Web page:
‘Bout Time!

We are officially “Empty Nesters.”

When I started dating my husband Zeke, a widower with three little girls, I asked him “Why did you wait so long to have kids?” Emma, Rachel and Lauren were 4, 5 and 8 years old when I met him and he was 41. My kids- Brad, A.J. and Chris were 22, 16 and 14- I’d had them all before I turned 30. “Why did you have your kids so young?” he asked me, in turn. On our second date, when I told him I finally saw “the light at the end of the tunnel” regarding raising kids, he feared that light was a train coming to hit me with his kids. He was right. I fell in love with him and his three little girls and we got married in 2004.

Before he proposed he asked: “Doesn’t this scare you?” meaning his young daughters. “Teenagers scare me,” I answered. And I have to say, going through the teenage years with three girls and their hormones in the house, at the same time I was going through my own havoc-wreaking hormones in menopause, was quite hellish. But, I survived, our marriage miraculously survived and we were both starting to see the light at the end of the tunnel as Emma, the youngest, prepared to graduate from High School and leave for Tallahassee and FSU the summer of 2017.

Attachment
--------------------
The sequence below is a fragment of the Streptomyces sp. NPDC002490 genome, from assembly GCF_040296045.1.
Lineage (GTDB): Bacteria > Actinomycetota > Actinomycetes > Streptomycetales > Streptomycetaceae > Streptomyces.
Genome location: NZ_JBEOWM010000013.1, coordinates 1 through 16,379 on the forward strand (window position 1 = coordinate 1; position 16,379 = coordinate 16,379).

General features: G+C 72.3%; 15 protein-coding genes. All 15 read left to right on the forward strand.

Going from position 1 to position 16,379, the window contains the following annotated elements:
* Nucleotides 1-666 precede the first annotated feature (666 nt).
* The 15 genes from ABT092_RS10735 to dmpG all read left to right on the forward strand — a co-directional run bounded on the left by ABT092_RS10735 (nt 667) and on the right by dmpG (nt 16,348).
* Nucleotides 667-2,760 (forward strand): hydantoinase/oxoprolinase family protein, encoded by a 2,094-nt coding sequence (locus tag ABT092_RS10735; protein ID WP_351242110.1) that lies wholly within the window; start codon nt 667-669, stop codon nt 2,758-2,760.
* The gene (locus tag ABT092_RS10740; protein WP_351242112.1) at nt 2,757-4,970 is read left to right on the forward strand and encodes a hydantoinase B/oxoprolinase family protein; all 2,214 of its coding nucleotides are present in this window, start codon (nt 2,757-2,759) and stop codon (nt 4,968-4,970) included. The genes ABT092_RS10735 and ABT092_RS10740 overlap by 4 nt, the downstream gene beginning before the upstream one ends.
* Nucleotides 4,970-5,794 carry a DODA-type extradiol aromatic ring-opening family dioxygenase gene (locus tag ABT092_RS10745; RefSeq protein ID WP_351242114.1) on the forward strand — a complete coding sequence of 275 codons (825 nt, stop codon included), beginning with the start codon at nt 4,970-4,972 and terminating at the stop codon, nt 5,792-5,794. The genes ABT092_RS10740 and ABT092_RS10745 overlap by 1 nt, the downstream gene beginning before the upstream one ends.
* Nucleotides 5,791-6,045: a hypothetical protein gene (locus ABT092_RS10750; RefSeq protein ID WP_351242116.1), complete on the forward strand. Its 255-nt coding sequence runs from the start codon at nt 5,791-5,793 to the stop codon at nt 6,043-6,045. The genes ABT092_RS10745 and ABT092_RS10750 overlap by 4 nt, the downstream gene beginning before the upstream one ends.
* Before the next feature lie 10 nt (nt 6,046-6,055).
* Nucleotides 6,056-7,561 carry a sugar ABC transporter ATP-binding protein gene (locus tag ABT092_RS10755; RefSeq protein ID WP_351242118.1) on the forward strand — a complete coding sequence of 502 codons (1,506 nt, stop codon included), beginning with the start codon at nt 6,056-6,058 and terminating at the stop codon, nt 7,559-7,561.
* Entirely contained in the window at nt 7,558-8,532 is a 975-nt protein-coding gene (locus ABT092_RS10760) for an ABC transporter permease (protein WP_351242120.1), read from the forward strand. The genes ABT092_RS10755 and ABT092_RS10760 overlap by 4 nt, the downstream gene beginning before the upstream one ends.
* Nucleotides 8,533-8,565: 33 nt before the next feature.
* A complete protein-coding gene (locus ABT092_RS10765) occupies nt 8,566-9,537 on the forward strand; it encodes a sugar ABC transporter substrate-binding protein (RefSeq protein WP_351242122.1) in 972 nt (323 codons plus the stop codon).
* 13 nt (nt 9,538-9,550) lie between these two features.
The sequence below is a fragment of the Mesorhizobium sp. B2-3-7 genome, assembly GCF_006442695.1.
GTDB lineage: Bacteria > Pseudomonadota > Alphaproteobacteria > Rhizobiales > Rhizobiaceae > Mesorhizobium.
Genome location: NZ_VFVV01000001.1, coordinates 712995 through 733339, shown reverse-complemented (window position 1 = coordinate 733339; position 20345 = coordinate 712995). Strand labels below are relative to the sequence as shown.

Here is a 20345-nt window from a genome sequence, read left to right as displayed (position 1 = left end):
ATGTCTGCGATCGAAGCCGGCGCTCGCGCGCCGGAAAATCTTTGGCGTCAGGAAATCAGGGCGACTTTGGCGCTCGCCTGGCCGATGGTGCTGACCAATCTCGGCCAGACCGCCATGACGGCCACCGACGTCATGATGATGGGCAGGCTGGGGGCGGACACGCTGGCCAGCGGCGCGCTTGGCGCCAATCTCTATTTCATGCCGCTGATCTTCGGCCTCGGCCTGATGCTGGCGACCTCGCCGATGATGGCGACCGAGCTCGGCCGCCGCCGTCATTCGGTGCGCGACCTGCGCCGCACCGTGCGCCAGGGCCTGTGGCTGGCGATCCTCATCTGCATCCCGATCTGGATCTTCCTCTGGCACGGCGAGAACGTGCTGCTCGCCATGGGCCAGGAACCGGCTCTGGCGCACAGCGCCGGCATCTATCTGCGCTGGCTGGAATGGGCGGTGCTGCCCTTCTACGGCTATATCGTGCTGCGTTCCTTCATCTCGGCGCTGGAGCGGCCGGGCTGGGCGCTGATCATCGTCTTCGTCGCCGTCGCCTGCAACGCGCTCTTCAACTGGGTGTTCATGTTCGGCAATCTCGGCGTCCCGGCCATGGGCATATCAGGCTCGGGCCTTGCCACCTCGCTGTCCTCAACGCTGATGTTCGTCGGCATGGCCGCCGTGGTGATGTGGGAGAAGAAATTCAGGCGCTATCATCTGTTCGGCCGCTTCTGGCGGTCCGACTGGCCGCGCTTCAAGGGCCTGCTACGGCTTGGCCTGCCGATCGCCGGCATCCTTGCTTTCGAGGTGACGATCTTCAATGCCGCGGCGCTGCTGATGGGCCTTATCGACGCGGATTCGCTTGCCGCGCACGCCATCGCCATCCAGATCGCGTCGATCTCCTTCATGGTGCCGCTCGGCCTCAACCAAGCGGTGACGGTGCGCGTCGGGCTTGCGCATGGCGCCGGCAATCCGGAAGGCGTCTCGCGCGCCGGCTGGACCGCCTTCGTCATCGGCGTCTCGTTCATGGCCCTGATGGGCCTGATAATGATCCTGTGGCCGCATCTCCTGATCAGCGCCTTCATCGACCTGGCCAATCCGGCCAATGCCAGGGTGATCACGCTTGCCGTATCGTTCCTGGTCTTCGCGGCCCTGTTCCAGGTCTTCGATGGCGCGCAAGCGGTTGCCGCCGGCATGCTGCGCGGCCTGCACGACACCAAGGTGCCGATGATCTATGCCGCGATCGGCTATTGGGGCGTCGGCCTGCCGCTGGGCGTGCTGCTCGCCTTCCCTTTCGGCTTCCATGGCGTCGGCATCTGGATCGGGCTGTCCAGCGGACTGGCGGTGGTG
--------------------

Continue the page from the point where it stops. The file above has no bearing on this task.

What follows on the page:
But, that didn’t happen. Lauren, who’s had her own apartment since she graduated FSU is now in D.C. at Georgetown. Emma moved into an apartment in the Gables with her boyfriend Gui in June and Rachel, the middle child most anxious to leave, just got an apartment on Brickell with a friend. As Zeke and I sat outside last night with a glass of wine, listening to music by our newly resurfaced pool I said “Wow- we’re really empty nesters.”

‘Bout Time!

The house seems so big and quiet without kids. I’ve been waiting for this day for ages and now that it’s here, I just feel… empty. At least I get to see Wyatt once a week. I pick him up from school, he stays for dinner and sleeps over and I take him to school the next day. When I get sad I have to remember, I have two new grandsons to look forward to; Emma visits quite frequently and we have her over for dinner about once a week. Lauren will be home soon for Thanksgiving, staying through till the new year, so the house won’t be totally vacant. As a friend said to an empty nester feeling withdrawal pains recently, the thing about kids is “they come back.”